R. Assi pointed out a contradiction [between verses]. One verse says: And the earth brought forth grass, referring to the third day, whereas another verse when speaking of the sixth day says: No shrub of the field was yet in the earth. This teaches us that the plants commenced to grow but stopped just as they were about to break through the soil, until Adam came and prayed for rain for them; and when rain fell they sprouted forth. This teaches you that the Holy One, blessed be He, longs for the prayers of the righteous.
Talmud Chulin 60B
The holydays of the month of Tishri are the spiritual highpoint of the Jewish year. They provide spiritual intensity, personal transformation and the experience of ecstatic joy. By the time we reach Shemini Atzeret, it has become clear to us that we cannot live without inspiration: we need this higher input in our lives as surely as our lungs need air to breathe.
This is the spiritual truth behind the above midrash about Adam Rishon. We are the seeds planted in the earth of this physical plane of consciousness. We cannot grow and truly become alive until heavenly rain starts to fall to nourish our souls.
This truth does not come as an automatic realization. As the midrash points out, the earth and all of the plant life existed in potential waiting to sprout forth, but nothing could happen until humanity began to pray. Similarly, we are here on earth and have infinite potential inside us, but it cannot be fulfilled until we realize that we are more than animal creatures – until we realize that we have a soul that needs to be nourished and fed.
Once this awareness dawns upon us, then we begin to pray for rain. We begin to pray for living waters to fall from heaven to nourish the parched earth of our being/spirit. And once the rain begins to fall, a multitude of living things burst forth into our lives. We come alive with light and joy and love. We become alive with a constant stream of creativity where new ideas and creations pour forth from us into the world. And the deeper our prayer, the more abundant the heavenly down-pouring will be.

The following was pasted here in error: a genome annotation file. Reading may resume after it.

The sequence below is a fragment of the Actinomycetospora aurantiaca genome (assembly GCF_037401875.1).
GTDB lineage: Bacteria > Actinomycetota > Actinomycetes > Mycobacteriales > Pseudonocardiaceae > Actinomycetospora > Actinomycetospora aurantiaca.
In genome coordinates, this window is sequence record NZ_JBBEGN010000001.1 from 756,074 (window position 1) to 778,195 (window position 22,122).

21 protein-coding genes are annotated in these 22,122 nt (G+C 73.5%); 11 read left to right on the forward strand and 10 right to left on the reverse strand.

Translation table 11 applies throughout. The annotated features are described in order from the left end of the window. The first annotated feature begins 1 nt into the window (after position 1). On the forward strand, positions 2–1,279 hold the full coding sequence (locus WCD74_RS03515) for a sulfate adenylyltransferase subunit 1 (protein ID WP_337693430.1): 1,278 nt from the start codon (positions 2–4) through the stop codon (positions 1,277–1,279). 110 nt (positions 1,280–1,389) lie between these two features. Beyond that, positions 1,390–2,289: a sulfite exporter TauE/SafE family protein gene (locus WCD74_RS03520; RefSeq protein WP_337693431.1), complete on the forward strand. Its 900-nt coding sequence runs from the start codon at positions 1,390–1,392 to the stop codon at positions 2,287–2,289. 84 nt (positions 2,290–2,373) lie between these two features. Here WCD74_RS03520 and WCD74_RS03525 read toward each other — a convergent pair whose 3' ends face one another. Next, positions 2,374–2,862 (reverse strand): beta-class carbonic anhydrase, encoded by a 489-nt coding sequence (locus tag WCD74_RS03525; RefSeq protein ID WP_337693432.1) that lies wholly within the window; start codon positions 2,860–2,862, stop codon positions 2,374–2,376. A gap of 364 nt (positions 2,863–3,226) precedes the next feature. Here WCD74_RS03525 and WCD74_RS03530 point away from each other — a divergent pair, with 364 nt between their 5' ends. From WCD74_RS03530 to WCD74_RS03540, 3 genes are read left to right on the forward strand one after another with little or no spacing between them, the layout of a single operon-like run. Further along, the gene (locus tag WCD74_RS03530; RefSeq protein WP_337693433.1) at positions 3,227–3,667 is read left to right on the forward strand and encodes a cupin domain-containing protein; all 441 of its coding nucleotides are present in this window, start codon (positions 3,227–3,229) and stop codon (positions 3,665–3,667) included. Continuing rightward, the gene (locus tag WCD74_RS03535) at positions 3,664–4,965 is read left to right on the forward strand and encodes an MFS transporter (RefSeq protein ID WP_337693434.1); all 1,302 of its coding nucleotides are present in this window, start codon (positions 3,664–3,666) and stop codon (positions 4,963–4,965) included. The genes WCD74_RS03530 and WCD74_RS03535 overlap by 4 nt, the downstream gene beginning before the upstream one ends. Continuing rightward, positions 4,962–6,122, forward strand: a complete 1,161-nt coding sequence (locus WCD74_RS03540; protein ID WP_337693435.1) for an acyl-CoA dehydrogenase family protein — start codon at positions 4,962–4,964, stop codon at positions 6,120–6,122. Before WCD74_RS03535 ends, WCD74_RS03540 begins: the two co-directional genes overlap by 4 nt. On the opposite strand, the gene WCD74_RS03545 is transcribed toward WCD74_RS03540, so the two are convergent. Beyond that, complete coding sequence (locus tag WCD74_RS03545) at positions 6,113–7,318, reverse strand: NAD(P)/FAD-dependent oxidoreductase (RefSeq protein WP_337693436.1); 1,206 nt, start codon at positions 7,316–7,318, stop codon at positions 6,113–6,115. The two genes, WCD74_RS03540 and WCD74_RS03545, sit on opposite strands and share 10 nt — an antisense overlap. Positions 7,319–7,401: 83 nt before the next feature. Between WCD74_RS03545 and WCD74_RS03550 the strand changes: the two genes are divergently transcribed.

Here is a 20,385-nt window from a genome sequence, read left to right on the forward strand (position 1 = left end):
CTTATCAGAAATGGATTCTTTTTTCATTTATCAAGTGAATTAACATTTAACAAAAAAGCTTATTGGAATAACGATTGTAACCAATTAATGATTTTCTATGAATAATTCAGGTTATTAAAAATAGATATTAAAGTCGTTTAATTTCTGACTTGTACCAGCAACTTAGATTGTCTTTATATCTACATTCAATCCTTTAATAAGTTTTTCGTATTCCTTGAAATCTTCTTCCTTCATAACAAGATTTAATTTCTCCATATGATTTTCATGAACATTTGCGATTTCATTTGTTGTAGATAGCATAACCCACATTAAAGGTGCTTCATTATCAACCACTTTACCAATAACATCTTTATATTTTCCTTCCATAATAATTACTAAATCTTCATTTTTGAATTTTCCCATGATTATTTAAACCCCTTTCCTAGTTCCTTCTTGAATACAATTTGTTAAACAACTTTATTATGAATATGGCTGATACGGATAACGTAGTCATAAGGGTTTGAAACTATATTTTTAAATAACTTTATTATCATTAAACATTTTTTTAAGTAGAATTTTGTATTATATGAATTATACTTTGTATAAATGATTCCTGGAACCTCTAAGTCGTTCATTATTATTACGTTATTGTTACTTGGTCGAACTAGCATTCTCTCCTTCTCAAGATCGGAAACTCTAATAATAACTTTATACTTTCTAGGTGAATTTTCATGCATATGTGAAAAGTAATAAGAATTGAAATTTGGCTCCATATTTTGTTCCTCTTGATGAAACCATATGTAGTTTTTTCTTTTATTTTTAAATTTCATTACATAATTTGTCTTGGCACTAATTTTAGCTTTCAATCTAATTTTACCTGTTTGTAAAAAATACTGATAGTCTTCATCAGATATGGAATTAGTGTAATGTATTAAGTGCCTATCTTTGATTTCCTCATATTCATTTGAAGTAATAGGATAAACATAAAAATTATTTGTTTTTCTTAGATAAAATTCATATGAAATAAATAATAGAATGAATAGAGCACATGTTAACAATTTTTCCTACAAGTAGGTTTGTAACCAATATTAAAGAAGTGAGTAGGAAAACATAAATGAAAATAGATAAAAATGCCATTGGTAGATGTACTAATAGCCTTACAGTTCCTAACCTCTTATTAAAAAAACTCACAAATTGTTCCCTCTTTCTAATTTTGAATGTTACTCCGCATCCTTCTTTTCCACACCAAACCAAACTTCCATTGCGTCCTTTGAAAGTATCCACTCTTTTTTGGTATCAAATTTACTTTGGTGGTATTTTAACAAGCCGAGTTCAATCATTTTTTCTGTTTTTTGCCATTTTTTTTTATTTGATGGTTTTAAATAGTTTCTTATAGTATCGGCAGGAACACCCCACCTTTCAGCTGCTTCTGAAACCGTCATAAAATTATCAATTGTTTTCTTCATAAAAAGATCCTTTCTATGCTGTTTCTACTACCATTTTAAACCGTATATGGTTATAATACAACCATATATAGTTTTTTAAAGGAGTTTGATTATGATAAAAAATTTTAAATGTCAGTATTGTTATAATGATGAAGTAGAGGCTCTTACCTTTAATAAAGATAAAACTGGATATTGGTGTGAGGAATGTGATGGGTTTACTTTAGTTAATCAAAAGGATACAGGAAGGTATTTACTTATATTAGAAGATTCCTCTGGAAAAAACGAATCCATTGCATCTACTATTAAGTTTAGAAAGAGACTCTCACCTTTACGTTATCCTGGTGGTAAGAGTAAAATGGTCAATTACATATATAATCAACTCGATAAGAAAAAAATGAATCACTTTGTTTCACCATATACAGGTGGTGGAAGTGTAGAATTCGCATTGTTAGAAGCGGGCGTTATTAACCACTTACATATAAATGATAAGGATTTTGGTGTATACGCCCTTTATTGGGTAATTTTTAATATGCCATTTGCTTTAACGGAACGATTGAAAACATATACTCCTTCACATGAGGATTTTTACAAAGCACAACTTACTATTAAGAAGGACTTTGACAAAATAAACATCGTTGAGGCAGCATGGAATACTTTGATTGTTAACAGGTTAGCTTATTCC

On the most profound level, the down-pouring is represented by the words of Torah that we receive – the words of wisdom and inspiration that flow from us and that we bring into the world.
Rav Kook teaches that a chidush Torah, a new Torah insight, is not just a personal intellectual flash of insight, it is the revelation of a whole world, the creation of a new heavens and a new earth. This great spiritual light that flashes in the soul, contains hidden within it, all of the radiance of the light of the supernal letters that created the world. To reveal the full light of the letters with all their vowels and taagim takes profound prayer and kavanah of the heart directed to our Father in Heaven.
The Torah itself can be understood as a tremendous downpour of heavenly rain. A spiritual monsoon that flooded into the hearts and minds of the Jewish people 3500 years ago. This downpour has watered our hearts and minds ever since that time.
On the other hand, the words given at Sinai have lost their spiritual potency in our consciousness from time to time over the millennia. We, as a people, have experienced periods of spiritual drought. But the greater miracle is that these droughts do not last for long. Soon God sends down great souls with new words of inspiration to illuminate the Torah in whole new ways – to take the ancient teachings and reveal the wisdom hidden within them in ideas and concepts that are meaningful and relevant to our time.
Each year, we pray for rain on Shemini Atzeret. Each year we receive new inspiration to guide and uplift us for the coming year.
This is the unique holiness of Simchat Torah. We dance with joy that God cares about us – that He/She has not abandoned us alone in this world – that the Eternal One reaches across the abyss of time and space to communicate with us – that we have been given the tools and the skills to be able to receive and understand His/Her words.
We have been given the gift of seeking and searching. We have been given the blessing of discontent with superficial existence and material living. We have been forced by the character of life in this world and the yearnings of our soul to seek out answers to life’s mysteries and challenges. We have been given the joy of yearning for the heavenly rain.
This year, let us pray for rain with the profound longing of Adam Rishon. Let us dance holding on to the Torah with living faith and transcendent bliss. Let us celebrate our extra day in the presence of the Sovereign of Sovereigns, exclaiming that God is real and life has a higher purpose and meaning.
copyright © 2014, by Yoel Glick